Thursday, December 29, 2005

Christmas and Labour

About a week before Christmas, I began to think of the Christmas story in a new light. I was thinking about what it must have been like for Mary to be in labour that night. Was she already having contractions as they went from Inn to Inn? Was there an edge of desperation in this search? Was Joseph just hoping she could hang on a little longer, stay on the donkey long enough for them to find some place to stay? Did Mary's impending birth and the mess and noise involved suddenly change Innkeeper's minds, so that they had "no room"?

Who delivered baby Jesus? There is no midwife, or other female mentioned in the story, so one must assume that Joseph the humble carpenter delivered the baby of his bride-to-be in a stable surrounded by horses and cows. I suspect that neither of them, especially Joseph, had previous experience with childbirth. It must have been a somewhat harrowing experience.

And then, after all that, when Mary was exhausted and elated and trying to figure out how to nurse the baby, there were shepherds and sheep everywhere who wanted to see the baby. Did she want them to go away so she could get some sleep? Was she strong enough to greet them? Were the shepherds loud and boisterous or gentle and respectful? Did they help Joseph clean up the stable and get everything sorted out?

All these questions have started bouncing around in my head. But the image that stays with me the most is one of a young girl, in labour, riding a donkey. She is trying to stay calm and focused. She knows they will find a place to stay soon. She trusts that God will not allow his son to be born in a ditch or the middle of a city street. But it is looking more and more hopeless as time goes on. And the pains are coming faster, and she is trying to contain the pain and not be overwhelmed by this full body experience until they get to a safe place.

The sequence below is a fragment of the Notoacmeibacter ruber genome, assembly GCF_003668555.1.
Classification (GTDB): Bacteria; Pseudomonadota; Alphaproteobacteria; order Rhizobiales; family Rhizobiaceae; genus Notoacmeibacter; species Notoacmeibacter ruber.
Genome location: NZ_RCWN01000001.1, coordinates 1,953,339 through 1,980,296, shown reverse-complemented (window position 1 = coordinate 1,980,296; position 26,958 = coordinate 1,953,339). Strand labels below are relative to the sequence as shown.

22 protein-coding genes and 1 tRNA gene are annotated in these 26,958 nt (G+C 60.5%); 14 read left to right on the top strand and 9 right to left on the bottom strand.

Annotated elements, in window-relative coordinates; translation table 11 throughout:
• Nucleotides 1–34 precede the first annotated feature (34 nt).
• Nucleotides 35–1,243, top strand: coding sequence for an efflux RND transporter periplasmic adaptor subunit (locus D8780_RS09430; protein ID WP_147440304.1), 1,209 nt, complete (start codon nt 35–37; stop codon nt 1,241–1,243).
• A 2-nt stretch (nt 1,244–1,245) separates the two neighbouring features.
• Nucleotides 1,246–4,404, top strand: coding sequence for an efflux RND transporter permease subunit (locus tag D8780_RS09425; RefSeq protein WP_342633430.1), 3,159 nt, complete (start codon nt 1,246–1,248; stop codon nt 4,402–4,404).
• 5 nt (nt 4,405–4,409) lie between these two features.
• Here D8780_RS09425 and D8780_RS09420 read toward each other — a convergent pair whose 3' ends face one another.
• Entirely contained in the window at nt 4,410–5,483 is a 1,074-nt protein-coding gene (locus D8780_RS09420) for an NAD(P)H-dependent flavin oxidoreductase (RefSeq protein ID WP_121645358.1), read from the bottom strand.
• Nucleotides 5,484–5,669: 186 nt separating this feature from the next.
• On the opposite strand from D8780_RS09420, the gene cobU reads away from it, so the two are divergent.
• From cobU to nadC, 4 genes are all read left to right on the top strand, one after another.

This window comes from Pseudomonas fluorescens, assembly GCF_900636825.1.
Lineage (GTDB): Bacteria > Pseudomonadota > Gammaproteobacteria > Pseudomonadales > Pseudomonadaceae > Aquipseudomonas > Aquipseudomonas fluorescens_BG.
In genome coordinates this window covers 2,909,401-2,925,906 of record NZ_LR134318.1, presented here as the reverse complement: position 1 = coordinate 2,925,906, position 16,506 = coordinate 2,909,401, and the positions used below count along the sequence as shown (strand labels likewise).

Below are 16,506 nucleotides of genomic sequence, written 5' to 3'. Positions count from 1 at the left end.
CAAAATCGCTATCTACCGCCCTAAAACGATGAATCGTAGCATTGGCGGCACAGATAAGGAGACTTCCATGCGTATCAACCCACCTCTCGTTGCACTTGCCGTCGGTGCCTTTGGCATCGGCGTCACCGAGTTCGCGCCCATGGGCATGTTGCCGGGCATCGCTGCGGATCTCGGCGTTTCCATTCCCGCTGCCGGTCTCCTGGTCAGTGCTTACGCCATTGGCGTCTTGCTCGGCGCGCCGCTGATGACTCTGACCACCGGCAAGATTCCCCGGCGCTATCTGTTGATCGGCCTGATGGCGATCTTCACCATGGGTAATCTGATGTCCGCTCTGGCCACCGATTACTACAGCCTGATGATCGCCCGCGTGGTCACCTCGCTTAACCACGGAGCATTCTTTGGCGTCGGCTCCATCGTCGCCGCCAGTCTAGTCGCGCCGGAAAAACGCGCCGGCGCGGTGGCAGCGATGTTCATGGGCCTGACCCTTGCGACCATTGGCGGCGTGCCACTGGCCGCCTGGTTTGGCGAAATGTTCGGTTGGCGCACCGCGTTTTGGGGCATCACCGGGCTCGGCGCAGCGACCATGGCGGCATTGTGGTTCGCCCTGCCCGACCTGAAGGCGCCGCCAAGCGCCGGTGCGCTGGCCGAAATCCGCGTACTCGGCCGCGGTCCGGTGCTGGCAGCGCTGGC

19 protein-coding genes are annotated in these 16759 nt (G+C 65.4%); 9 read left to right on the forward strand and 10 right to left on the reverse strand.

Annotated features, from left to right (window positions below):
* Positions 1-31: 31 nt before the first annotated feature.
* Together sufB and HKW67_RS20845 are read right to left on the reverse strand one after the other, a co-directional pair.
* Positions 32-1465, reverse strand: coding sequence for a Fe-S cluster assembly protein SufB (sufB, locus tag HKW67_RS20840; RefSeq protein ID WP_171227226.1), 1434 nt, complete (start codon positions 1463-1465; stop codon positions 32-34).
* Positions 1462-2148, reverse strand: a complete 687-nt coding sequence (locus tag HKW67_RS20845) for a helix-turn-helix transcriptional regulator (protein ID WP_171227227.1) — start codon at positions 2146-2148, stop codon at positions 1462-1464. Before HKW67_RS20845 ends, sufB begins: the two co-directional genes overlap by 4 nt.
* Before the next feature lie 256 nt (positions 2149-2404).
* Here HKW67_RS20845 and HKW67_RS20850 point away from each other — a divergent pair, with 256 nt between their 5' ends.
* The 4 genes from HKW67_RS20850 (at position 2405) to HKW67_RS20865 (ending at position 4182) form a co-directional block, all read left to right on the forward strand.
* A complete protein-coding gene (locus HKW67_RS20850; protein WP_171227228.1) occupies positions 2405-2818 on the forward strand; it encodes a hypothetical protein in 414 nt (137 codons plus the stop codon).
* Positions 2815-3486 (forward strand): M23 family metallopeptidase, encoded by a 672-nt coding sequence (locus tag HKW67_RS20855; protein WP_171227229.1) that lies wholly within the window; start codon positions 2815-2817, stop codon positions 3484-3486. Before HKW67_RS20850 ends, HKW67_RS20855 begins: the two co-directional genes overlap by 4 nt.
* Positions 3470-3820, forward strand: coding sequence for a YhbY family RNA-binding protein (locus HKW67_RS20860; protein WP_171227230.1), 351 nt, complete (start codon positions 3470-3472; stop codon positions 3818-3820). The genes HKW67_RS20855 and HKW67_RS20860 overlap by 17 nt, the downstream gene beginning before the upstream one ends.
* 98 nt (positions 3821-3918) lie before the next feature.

There is all this unspoken fear and suspense and determination behind the story. All this pain and mess and reality behind the simple words, "While they were there, the time came for the baby to be born and she gave birth to her firstborn, a son. She wrapped him in cloths and placed him in a manger, because there was no room for them in the inn."


bananamamara said...

I've thought about this also and think it is interesting that Mary and Joseph were able to give birth to their child in the peace and comfort of a cozy barn.
I imagine telling my daughter "my version" of the christ birth where-in Mary gets to give birth in a dimly lit stall of a barn surrounded by animals, breathing warm moist clouds of grain scented air. Mary and Joseph have privacy and courage. I hope I can bring myself to use sound effects, and get my daughter used to the sounds of labor.

Just think, Mary and Joseph didn't need a sterile hospital room, they just needed a space for nature to follow it's course.

Anna Banana said...

Hi Jilly, it's me banana girl.... that last post was from me. I was having trouble getting it to post with the link to my blog.

anyway, cool idea to contemplate!